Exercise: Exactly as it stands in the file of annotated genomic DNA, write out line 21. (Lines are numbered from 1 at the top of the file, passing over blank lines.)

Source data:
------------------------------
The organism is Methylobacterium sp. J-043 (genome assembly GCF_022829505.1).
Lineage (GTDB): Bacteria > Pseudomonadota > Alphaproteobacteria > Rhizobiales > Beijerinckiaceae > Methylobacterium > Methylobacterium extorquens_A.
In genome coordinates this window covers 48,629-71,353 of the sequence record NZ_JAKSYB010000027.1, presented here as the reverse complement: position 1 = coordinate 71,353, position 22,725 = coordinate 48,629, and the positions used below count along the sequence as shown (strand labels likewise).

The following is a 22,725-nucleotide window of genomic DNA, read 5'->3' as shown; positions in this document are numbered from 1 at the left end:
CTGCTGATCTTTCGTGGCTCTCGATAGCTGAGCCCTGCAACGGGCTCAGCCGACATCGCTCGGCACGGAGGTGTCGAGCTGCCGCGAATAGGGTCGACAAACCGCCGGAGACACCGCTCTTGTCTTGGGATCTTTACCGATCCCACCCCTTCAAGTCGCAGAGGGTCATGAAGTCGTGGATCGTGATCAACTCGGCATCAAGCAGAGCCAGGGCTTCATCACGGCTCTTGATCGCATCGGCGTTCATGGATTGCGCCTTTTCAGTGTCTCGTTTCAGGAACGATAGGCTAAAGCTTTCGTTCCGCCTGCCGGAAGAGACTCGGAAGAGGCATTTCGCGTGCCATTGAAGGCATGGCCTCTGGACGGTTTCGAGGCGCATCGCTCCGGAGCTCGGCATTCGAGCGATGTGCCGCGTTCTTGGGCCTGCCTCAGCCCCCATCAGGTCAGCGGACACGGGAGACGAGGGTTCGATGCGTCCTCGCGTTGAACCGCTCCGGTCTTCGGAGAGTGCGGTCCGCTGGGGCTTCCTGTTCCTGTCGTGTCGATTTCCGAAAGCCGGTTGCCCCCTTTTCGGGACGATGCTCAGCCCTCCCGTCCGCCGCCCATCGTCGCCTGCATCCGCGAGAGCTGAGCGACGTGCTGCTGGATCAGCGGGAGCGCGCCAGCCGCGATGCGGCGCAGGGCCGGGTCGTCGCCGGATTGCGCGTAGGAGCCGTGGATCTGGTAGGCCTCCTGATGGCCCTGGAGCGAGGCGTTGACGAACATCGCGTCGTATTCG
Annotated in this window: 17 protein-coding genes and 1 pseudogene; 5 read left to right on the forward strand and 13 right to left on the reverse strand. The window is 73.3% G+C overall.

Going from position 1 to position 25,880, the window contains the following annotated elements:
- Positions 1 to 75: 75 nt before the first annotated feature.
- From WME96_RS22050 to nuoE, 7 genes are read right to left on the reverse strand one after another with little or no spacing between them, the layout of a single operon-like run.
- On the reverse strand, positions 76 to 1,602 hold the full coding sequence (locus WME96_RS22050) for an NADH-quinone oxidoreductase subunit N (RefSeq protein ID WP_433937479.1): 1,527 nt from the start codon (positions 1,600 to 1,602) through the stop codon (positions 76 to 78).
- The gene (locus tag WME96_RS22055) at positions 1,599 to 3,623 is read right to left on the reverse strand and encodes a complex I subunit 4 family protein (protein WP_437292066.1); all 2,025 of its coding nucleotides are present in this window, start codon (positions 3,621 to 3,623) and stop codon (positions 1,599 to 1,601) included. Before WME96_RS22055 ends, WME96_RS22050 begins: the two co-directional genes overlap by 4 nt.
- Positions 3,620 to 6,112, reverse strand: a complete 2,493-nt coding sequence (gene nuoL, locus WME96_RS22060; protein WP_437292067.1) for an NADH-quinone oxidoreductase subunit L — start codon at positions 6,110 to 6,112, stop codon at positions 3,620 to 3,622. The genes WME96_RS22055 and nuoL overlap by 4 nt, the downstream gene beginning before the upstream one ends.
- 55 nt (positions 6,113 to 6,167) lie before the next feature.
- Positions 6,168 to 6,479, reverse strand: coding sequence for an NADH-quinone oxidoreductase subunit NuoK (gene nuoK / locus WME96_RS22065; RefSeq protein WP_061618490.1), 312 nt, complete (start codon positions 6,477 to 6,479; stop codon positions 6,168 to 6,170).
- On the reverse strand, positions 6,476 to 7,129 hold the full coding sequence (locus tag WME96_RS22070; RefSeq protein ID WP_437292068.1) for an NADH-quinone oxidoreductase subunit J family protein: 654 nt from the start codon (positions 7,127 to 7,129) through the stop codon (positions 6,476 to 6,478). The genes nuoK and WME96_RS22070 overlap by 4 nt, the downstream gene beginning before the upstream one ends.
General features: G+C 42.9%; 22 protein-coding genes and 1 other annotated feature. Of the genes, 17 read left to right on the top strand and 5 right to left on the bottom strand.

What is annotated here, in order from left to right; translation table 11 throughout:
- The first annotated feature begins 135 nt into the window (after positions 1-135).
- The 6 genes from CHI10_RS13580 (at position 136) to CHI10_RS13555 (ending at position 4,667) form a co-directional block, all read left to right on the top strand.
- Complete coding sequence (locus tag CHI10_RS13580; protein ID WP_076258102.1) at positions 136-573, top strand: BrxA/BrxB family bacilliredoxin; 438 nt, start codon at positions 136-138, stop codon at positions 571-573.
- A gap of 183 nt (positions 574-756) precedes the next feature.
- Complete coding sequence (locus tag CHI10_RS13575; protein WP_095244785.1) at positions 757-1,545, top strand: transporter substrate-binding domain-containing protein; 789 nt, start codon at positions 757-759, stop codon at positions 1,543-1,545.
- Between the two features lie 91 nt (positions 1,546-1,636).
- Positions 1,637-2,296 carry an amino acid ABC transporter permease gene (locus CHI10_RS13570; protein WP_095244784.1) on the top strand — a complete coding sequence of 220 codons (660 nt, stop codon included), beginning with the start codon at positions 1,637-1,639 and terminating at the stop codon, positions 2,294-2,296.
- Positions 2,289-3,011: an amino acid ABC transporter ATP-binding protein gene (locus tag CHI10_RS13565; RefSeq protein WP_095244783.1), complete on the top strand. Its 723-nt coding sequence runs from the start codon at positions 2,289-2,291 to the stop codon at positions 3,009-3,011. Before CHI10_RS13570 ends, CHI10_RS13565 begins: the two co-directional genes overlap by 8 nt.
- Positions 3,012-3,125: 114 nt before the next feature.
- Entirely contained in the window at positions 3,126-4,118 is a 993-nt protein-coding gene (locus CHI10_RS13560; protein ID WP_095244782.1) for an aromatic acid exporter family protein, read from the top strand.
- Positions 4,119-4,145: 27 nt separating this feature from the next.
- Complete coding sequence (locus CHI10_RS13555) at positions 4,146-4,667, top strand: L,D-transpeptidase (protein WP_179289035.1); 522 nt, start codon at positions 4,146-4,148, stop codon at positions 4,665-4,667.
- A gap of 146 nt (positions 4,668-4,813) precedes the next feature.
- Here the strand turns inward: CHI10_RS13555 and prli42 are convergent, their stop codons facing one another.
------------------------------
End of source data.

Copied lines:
- A gap of 183 nt (positions 574-756) precedes the next feature.